Report on the Production, Trade, and use of Tools of Torture in Africa



1. The Committee for the Prevention of Torture in Africa (the Committee or CPTA) is mandated to facilitate the dissemination and implementation of the Guidelines and Measures for the Prohibition and Prevention of Torture, Cruel, Inhuman or Degrading Treatment or Punishment in Africa (the Robben Island Guidelines or RIG). The Robben Island Guidelines elaborate on Article 5 of the African Charter on Human and Peoples’ Rights (the African Charter), which prohibits all forms of exploitation and degradation of human beings, particularly slavery, slave trade, torture, and cruel, inhuman or degrading punishment and treatment.

2. Aspiration 3 of Agenda 2063: The Africa We Want seeks an Africa of “good governance, democratic values, gender equality, respect for human rights, justice and the rule of law”1. This Aspiration underpins the pursuit of “capable institutions and transformative leadership,” and “independent courts and judiciary”2. Institutions in Africa will be “at the service of its people”, and all levels of governmental institutions will be “developmental, democratic, and accountable”3.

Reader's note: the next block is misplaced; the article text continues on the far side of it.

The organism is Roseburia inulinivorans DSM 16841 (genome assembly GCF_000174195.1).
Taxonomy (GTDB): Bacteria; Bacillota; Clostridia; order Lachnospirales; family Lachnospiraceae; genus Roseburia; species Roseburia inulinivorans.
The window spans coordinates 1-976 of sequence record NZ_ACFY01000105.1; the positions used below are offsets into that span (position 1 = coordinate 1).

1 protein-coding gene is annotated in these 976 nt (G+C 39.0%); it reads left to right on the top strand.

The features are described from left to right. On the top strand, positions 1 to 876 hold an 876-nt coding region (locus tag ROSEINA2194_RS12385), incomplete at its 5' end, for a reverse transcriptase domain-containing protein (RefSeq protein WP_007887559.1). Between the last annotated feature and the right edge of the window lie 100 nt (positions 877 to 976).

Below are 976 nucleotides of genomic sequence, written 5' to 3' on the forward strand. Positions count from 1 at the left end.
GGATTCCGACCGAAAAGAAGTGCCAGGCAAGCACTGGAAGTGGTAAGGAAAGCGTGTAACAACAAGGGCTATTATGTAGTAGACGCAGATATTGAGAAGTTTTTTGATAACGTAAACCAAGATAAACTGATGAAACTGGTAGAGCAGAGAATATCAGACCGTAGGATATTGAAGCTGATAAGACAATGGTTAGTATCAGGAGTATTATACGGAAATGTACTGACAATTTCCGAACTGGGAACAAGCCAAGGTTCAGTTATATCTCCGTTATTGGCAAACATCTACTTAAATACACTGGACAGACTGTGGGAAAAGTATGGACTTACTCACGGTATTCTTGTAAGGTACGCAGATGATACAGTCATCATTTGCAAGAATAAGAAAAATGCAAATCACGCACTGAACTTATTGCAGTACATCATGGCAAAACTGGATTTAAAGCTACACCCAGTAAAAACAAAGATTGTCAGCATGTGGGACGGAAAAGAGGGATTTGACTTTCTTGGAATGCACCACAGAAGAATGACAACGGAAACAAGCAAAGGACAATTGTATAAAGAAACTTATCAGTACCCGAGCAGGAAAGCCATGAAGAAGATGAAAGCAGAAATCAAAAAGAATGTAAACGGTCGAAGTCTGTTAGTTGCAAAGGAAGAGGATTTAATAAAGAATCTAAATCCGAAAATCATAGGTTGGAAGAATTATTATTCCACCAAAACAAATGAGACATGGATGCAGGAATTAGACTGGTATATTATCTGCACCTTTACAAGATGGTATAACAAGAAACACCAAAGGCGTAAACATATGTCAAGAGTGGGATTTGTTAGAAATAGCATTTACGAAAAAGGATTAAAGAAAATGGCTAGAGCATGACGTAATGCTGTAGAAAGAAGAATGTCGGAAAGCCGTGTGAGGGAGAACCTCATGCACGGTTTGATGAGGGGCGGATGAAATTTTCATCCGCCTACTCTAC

3. Acts of torture and other forms of cruel, inhuman, or degrading treatment or punishment (other ill-treatment) are committed by state institutions, including law enforcement, security, and correctional services officials, in every region of the world, including in Africa.

4. Any device or weapon can be misused to inflict torture or other ill-treatment. Nonetheless, reports from the United Nations (UN), as well as regional and national monitoring bodies, have highlighted the (mis)use of specialist law enforcement equipment (‘tools of torture’) for torture or other ill-treatment. Tools of torture comprise two classes of equipment: inherently abusive equipment that should never be used by law enforcement, and other law enforcement equipment that may have a legitimate purpose when used in strict accordance with international human rights and police standards. The latter, while not inherently abusive, may be used for torture and other ill-treatment, whereas the first type of equipment has no legitimate law enforcement role.